between otherwise separated networks. Usually, each interface has an 
address in the network it is connected to.

> I wonder if I can give an address
> in the same network, in the bridge option...

I strongly warn against doing so. If the configuration interface does 
not prohibit it, it can cause trouble because the address will work only 
on one interface and Murphy's law states that it will be the wrong one. 
If you use the device as a router and don't connect anything to the WAN 
interface, just give it an address from an unused subnet.

>> It depends whether you want to use them as bridges (through a LAN
>> port) or as routers (through the WAN port, usually with NAT). A
>> bridge means that the wireless network is part of the mail LAN, with
>> the same IP subnet and parameters. A router means that the wireless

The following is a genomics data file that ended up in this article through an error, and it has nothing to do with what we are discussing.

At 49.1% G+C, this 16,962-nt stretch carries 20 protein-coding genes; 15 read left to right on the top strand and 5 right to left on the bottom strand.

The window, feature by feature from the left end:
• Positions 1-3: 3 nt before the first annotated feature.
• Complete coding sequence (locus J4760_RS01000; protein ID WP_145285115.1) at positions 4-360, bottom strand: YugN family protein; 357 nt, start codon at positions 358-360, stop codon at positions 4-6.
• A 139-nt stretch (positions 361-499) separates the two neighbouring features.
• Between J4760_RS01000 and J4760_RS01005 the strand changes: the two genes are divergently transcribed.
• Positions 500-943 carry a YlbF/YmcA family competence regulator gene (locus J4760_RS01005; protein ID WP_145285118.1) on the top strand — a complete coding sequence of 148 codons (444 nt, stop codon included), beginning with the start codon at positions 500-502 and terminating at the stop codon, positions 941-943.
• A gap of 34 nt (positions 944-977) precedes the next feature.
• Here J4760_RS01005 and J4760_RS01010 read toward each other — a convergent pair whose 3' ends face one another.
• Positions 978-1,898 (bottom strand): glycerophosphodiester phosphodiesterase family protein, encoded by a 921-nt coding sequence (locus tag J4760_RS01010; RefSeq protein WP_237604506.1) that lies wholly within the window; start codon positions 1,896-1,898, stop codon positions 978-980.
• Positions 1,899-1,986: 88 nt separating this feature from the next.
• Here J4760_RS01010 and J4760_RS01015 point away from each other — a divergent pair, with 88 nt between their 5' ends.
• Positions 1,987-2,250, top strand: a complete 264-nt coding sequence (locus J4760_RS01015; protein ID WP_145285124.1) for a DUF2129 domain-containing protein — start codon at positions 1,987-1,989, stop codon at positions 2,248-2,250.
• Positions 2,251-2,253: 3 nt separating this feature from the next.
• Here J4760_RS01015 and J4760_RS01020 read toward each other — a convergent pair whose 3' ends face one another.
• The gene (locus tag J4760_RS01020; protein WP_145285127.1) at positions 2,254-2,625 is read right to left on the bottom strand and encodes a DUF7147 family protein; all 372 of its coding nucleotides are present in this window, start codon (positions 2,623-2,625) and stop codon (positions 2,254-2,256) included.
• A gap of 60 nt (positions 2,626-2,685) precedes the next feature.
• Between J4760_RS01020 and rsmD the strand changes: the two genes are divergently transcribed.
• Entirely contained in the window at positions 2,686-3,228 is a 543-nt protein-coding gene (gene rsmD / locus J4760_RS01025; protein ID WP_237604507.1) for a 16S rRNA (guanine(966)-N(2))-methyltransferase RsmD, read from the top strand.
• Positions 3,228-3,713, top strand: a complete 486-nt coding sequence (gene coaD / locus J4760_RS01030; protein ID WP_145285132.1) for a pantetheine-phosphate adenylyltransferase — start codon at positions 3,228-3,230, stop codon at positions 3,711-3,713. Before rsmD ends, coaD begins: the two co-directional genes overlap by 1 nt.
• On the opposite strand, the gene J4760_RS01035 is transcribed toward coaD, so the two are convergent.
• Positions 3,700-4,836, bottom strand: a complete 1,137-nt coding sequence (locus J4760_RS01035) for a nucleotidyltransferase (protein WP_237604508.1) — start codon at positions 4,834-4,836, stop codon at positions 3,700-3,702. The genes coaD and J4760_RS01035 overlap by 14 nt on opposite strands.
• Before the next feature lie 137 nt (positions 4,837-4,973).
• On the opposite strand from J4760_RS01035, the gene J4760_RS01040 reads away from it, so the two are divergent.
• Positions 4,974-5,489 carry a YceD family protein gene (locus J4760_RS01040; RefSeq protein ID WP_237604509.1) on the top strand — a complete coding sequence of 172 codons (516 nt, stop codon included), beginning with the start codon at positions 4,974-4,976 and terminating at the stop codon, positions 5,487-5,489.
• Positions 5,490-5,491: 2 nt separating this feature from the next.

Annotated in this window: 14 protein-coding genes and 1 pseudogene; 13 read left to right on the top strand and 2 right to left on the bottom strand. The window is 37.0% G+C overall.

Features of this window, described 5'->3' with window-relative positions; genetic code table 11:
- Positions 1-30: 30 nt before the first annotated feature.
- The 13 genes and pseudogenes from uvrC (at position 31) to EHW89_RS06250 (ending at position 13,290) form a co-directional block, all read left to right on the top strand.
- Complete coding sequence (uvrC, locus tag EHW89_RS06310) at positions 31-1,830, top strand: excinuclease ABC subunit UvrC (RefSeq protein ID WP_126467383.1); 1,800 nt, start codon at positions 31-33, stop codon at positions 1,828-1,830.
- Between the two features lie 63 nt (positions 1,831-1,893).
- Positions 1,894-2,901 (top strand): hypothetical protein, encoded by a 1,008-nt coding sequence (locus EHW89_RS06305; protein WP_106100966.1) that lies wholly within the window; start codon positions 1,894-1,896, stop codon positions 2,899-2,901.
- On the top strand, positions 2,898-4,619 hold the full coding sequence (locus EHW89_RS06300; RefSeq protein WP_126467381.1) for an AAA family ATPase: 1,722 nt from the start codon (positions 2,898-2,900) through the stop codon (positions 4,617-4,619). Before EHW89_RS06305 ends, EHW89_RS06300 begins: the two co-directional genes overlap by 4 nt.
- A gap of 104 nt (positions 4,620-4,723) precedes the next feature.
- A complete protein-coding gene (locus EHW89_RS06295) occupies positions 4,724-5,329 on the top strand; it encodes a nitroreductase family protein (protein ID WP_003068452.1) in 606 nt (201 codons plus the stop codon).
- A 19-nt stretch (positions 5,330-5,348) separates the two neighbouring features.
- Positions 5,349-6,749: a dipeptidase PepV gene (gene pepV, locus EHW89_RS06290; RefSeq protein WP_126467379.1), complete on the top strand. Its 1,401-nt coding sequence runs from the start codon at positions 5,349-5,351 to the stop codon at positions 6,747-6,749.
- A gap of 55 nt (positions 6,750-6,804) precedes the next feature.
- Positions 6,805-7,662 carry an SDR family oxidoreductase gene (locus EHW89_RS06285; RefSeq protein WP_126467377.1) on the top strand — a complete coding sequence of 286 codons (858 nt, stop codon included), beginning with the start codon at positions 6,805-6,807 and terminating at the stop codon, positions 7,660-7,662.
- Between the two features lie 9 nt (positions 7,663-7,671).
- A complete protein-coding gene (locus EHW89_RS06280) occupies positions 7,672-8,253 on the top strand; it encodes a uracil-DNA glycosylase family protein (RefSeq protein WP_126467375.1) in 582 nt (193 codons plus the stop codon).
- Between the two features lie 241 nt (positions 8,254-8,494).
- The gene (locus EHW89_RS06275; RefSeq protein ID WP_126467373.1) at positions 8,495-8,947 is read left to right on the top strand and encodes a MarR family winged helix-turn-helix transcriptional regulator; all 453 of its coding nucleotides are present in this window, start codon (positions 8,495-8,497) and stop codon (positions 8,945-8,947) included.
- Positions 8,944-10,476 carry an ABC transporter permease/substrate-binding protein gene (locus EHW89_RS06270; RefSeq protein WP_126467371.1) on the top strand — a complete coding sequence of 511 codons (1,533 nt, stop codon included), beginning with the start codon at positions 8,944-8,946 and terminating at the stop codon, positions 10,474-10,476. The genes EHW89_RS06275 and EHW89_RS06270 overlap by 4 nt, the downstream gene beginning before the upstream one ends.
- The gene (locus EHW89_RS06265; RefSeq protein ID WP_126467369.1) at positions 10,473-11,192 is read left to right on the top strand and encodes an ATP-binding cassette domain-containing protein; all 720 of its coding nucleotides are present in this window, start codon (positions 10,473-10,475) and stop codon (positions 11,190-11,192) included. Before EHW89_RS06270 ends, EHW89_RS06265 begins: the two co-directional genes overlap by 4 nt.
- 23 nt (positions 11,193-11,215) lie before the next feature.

>> network is a separate network. When used as a bridge, make sure the
>> embedded DHCP server is disabled.
>
> So who's going to give an IP address to the devices connecting via
> wifi ?

A DHCP server you set up on the main LAN. It can run on the IPFire box.
Actually you could even use the DHCP server embedded in the access point 
if it allows to configure the default router and DNS addresses in the 
DHCP options (by default it uses its own address, which is wrong for you).

> For now I have one router working "correctly", in router mode. One
> thing I didn't saw before is that I can configure the second router in
> "repeater mode".

Repeater mode is for wireless networks, to extend the range of a primary 
access point. You don't want this.

Bridge mode does not require specific support in the device firmware, 
only the ability to disable the DHCP server if it does not suit your needs.
0
Pascal
7/12/2016 1:04:50 PM